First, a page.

California Governor Newsom Issues Statement on Racing Licenses


Gov. Gavin Newsom |


The California Governor, Gavin Newsom, has weighed into the ongoing saga embattling the racing industry in the state by throwing his support behind a bill designed to give the California Horse Racing Board (CHRB) unilateral authority to immediately suspend racetrack operating licenses—authority the board currently doesn’t have. The bill is making its way through the state legislature.

“The recent horse fatalities in California are unacceptable,” said Governor Newsom, in Thursday’s announcement. “We must hold the horse racing industry to account. If we can regulate horse race meets, we should have the authority to suspend licenses when animal or human welfare is at risk.”

Newsom’s remarks follow on the heels of renewed calls for racing at Santa Anita to be suspended, as a result of three recent equine fatalities within the space of nine days. Before those fatalities, Santa Anita went nearly seven weeks without a single catastrophic injury during training and racing–a period in which at least 50,000 horses exercised. On top of that, 698 horse raced on the main track and 651 raced on the turf, according to The Stronach Group (TSG) figures.

On Monday, California senator Diane Feinstein called for a moratorium on horse racing at Santa Anita, as well as the need for a “thorough investigation of practices and conditions.” On Wednesday, the LA Times editorial board mirrored Feinstein’s remarks, calling for Santa Anita to “end its season and stop racing” until it can produce an explanation for the 26 equine deaths at the track since racing resumed there last December.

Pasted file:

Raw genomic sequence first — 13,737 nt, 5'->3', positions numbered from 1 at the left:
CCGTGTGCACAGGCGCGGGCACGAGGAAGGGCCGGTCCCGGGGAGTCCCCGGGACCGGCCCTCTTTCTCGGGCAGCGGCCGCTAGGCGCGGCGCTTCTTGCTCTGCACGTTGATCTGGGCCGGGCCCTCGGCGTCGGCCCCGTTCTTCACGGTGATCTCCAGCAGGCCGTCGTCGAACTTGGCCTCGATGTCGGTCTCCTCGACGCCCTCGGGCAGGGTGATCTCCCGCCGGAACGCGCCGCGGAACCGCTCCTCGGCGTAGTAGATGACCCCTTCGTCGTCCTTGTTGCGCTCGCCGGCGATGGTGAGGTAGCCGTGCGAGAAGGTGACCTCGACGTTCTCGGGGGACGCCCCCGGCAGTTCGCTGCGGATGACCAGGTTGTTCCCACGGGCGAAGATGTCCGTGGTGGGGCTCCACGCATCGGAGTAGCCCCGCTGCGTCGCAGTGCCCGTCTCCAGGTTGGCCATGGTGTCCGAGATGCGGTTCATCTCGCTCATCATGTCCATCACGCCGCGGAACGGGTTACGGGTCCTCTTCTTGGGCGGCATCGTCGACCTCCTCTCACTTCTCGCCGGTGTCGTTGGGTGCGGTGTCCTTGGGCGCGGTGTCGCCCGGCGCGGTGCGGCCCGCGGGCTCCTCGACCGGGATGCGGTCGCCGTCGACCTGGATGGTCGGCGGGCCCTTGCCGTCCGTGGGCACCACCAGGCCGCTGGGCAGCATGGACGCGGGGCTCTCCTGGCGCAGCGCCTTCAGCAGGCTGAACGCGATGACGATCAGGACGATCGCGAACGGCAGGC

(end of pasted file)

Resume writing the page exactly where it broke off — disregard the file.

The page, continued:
In a written statement, California Thoroughbred Trainers (CTT) executive director, Alan Balch, didn’t address Newsom’s announcement, but emphasized that “we have a zero tolerance for any accident that we determine, in the aftermath, could have been mitigated or prevented.”

As such, suspending racing at Santa Anita at this point could set a “perceived precedent” that racing has to stop “in the aftermath of any accident of any nature,” he warned.

“We need to investigate and learn from any accident that occurs, because there are some, and some aspects of them, that are simply beyond our control,” he said. “Racing should not be an exception to the fundamental facts of life,” Balch added.

In response to Feinstein’s Monday remarks, California Horse Racing Board (CHRB) chairman Chuck Winner previously told the TDN that he and the board’s executive director, Rick Baedeker, are in communication with California senator Dianne Feinstein’s office as they try to organize a call with the senator “at her convenience” as part of an ongoing dialogue with the influential lawmaker.

TSG wrote in an email that “our new practices must be followed by all stakeholders with a zero tolerance approach, and anyone who doesn’t comply will no longer be able to race at any Stronach Group track. Suspending racing at the track now will not advance these efforts, as we will continually strive to improve horse safety at our track now and for years to come.”

In addition to voicing his support for SB 469, governor Newsom also singled out a number of measures that have been proposed, or already taken, to improve racehorse welfare and safety in recent months.

This includes the suspended authorization of certain corticosteroids and anti-inflammatories, and increased staffing at Santa Anita of official veterinarians, safety stewards and investigators. Among the proposed changes is a new rule eliminating use of the riding crop in racing, except in cases of emergency, and prohibited use of bisphosphonates, a controversial drug that prevents loss of bone density.

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